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Stocks Face Further Losses As Rates Surge

By Michael KramerMarket Overview15 minutes ago (Sep 09, 2022 09:33)

Yields have risen sharply since the middle of August
Stock prices have fallen but not fast enough to account for the drop in bonds
This would indicate that stocks may still have further to fall

Yields have rocketed higher, and stocks have failed to keep pace with the surge. So despite the recent plunge in equity prices, indexes like the S&P 500 are more expensive today relative to bonds than before stock prices fell. It doesn’t make one feel good now, does it?

Looking at the spread between the S&P 500’s earnings yield over the trailing twelve months and the current 10-year Treasury rate shows that the spread has contracted. That spread is now around 1.84% and the significantly lower end of its historical range of the past ten years.

S&P/10-Year Yield Spread

Failing To Keep Pace

Even more shocking is that the index has fallen by more than 8% since Aug. 16, yet the spread between the earnings yield and the 10-year is lower. In August, that spread was at 1.93%, which tells us that stocks today are more overvalued relative to bonds due to the speed at which yields have increased.

On Aug.16, the 10-year rate was around 2.75%; now, it is trading around 3.3%, a massive move in a brief period. This would tell us that despite the sharp decline in the equity market, stocks haven’t fully priced in higher yields and that stocks still need to fall further to account for the move higher in rates.

S&P/10-Year Yield Spread

Another 9%?

How much lower should stocks fall, of course, becomes the next question. For that, we can turn and look at where the spreads were in June and July, and at that time, they were between 2.2% and 2.6%, and if we take the middle of 2.4%, stocks would need to reflect an earnings yield that is about 50 bps higher than today, assuming the 10-year rate is unchanged.

That would push the earnings yield on the S&P 500 from around 5.15% today to about 5.65%, pushing the PE ratio from 19.4 to 17.7. Assuming earnings over the last twelve months of $204.91 would knock the value of the S&P 500 to 3,626 from its current 3,975, or a drop of about 9%.

S&P Earnings Yield


The stocks that could get hurt the most in such a decline would be those that have seen their valuations rise or fall due to rates thus far. That would be stocks in the growth sector and many technology stocks or stocks that continue to carry high valuations in general.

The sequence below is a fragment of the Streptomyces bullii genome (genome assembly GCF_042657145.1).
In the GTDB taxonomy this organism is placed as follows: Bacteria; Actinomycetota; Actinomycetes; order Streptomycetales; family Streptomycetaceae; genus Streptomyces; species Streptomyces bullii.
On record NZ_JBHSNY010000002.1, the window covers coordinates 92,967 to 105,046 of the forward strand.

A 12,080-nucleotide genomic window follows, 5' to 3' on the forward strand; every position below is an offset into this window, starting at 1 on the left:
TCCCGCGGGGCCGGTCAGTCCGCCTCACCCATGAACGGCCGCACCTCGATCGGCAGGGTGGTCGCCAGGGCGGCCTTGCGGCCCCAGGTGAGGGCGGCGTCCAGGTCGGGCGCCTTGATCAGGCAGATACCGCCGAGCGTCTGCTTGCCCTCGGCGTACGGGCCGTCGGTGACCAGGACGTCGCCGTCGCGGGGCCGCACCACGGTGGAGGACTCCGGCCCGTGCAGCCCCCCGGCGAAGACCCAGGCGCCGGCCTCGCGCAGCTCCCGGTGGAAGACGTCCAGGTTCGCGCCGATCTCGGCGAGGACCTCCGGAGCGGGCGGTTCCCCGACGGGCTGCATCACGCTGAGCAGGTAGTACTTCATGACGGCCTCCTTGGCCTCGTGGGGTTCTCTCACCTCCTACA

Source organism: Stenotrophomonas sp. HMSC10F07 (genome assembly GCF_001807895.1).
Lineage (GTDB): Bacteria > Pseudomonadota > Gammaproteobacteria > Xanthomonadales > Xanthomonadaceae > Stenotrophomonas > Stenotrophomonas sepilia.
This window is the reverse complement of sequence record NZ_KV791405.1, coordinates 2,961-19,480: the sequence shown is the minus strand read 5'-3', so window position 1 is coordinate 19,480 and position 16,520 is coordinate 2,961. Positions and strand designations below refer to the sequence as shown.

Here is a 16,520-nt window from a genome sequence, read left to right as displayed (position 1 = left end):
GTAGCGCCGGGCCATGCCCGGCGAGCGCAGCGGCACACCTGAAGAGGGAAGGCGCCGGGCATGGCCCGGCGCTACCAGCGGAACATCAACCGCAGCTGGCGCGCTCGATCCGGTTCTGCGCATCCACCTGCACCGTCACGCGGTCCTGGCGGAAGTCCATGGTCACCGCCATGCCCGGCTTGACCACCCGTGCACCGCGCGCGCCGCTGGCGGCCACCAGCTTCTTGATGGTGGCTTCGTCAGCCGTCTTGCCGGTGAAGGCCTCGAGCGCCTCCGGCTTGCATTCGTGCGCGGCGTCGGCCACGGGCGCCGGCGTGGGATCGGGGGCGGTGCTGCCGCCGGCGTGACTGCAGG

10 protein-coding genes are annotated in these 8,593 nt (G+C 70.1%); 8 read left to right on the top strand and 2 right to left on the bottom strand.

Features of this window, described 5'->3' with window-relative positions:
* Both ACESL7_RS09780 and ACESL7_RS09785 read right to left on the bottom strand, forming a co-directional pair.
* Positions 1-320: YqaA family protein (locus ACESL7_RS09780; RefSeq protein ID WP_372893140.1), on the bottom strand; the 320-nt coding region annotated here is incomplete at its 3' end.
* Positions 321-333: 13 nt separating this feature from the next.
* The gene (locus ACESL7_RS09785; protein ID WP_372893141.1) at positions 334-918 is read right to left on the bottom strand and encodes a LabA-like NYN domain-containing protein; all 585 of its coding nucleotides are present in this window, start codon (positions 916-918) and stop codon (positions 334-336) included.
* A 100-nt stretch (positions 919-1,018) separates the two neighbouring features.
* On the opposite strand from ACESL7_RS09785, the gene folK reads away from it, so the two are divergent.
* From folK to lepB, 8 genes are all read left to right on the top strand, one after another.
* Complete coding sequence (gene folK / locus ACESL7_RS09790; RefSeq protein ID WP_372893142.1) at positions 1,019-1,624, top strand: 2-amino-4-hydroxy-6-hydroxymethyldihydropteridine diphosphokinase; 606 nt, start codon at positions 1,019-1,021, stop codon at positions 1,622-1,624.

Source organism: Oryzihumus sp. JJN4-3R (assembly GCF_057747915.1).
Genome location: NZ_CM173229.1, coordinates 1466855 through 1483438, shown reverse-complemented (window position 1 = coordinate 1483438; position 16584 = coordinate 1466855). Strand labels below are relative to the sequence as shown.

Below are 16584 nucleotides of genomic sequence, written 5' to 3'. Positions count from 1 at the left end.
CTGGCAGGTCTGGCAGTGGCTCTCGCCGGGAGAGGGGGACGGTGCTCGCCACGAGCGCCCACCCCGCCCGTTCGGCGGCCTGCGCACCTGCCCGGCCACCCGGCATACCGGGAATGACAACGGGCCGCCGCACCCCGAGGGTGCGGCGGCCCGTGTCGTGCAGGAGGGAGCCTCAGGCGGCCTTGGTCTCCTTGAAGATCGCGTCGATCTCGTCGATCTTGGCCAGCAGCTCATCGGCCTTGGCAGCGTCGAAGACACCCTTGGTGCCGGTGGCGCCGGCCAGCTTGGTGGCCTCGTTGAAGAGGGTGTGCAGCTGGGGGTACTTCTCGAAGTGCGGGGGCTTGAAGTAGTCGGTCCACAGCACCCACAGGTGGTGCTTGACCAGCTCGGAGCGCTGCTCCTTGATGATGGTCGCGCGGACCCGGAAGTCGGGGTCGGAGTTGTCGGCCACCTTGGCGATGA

It seems easy to see that despite stocks falling since Jay Powell’s Jackson Hole speech, the Fed isn’t going to back off tightening monetary policy anytime soon. That should make stocks worth less versus bonds and not worth more. Given the enormous move in yields, one would expect stocks to reprice along with bonds, especially since the Fed has proven it will be more aggressive than the stock market had anticipated.

Disclaimer: Charts used with the permission of Bloomberg Finance LP. This report contains independent commentary to be used for informational and educational purposes only. Michael Kramer is a member and investment adviser representative with Mott Capital Management. Mr. Kramer is not affiliated with this company and does not serve on the board of any related company that issued this stock. All opinions and analyses presented by Michael Kramer in this analysis or market report are solely Michael Kramer’s views. Readers should not treat any opinion, viewpoint, or prediction expressed by Michael Kramer as a specific solicitation or recommendation to buy or sell a particular security or follow a particular strategy.

Michael Kramer’s analyses are based upon information and independent research that he considers reliable, but neither Michael Kramer nor Mott Capital Management guarantees its completeness or accuracy, and it should not be relied upon as such. Michael Kramer is not under any obligation to update or correct any information presented in his analyses. Mr. Kramer’s statements, guidance, and opinions are subject to change without notice. Past performance is not indicative of future results. Neither Michael Kramer nor Mott Capital Management guarantees any specific outcome or profit. You should be aware of the real risk of loss in following any strategy or investment commentary presented in this analysis. Strategies or investments discussed may fluctuate in price or value. Investments or strategies mentioned in this analysis may not be suitable for you. This material does not consider your particular investment objectives, financial situation, or needs and is not intended as a recommendation appropriate for you. You must make an independent decision regarding investments or strategies in this analysis. Upon request, the advisor will provide a list of all recommendations made during the past twelve months. Before acting on information in this analysis, you should consider whether it is suitable for your circumstances and strongly consider seeking advice from your own financial or investment adviser to determine the suitability of any investment.

Stocks Face Further Losses As Rates Surge

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